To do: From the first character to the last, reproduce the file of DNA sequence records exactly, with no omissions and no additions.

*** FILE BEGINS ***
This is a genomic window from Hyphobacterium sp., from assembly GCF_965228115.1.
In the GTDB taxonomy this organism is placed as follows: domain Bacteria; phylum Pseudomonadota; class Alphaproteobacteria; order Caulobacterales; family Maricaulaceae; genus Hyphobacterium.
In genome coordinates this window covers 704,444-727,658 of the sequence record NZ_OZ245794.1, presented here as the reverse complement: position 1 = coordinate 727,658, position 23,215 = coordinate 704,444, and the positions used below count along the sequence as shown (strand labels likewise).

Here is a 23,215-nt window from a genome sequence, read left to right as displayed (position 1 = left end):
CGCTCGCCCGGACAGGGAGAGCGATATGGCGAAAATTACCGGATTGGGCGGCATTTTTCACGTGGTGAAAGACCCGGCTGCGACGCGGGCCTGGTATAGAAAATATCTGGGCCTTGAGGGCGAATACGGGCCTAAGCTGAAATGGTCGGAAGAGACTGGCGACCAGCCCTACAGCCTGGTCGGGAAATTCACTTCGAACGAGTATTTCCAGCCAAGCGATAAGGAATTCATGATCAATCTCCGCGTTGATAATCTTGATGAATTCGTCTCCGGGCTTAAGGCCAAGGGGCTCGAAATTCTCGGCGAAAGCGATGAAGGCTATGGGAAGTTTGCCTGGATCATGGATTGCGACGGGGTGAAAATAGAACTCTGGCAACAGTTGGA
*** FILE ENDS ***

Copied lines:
This is a genomic window from Hyphobacterium sp., from assembly GCF_965228115.1.
In the GTDB taxonomy this organism is placed as follows: domain Bacteria; phylum Pseudomonadota; class Alphaproteobacteria; order Caulobacterales; family Maricaulaceae; genus Hyphobacterium.
In genome coordinates this window covers 704,444-727,658 of the sequence record NZ_OZ245794.1, presented here as the reverse complement: position 1 = coordinate 727,658, position 23,215 = coordinate 704,444, and the positions used below count along the sequence as shown (strand labels likewise).

Here is a 23,215-nt window from a genome sequence, read left to right as displayed (position 1 = left end):
CGCTCGCCCGGACAGGGAGAGCGATATGGCGAAAATTACCGGATTGGGCGGCATTTTTCACGTGGTGAAAGACCCGGCTGCGACGCGGGCCTGGTATAGAAAATATCTGGGCCTTGAGGGCGAATACGGGCCTAAGCTGAAATGGTCGGAAGAGACTGGCGACCAGCCCTACAGCCTGGTCGGGAAATTCACTTCGAACGAGTATTTCCAGCCAAGCGATAAGGAATTCATGATCAATCTCCGCGTTGATAATCTTGATGAATTCGTCTCCGGGCTTAAGGCCAAGGGGCTCGAAATTCTCGGCGAAAGCGATGAAGGCTATGGGAAGTTTGCCTGGATCATGGATTGCGACGGGGTGAAAATAGAACTCTGGCAACAGTTGGA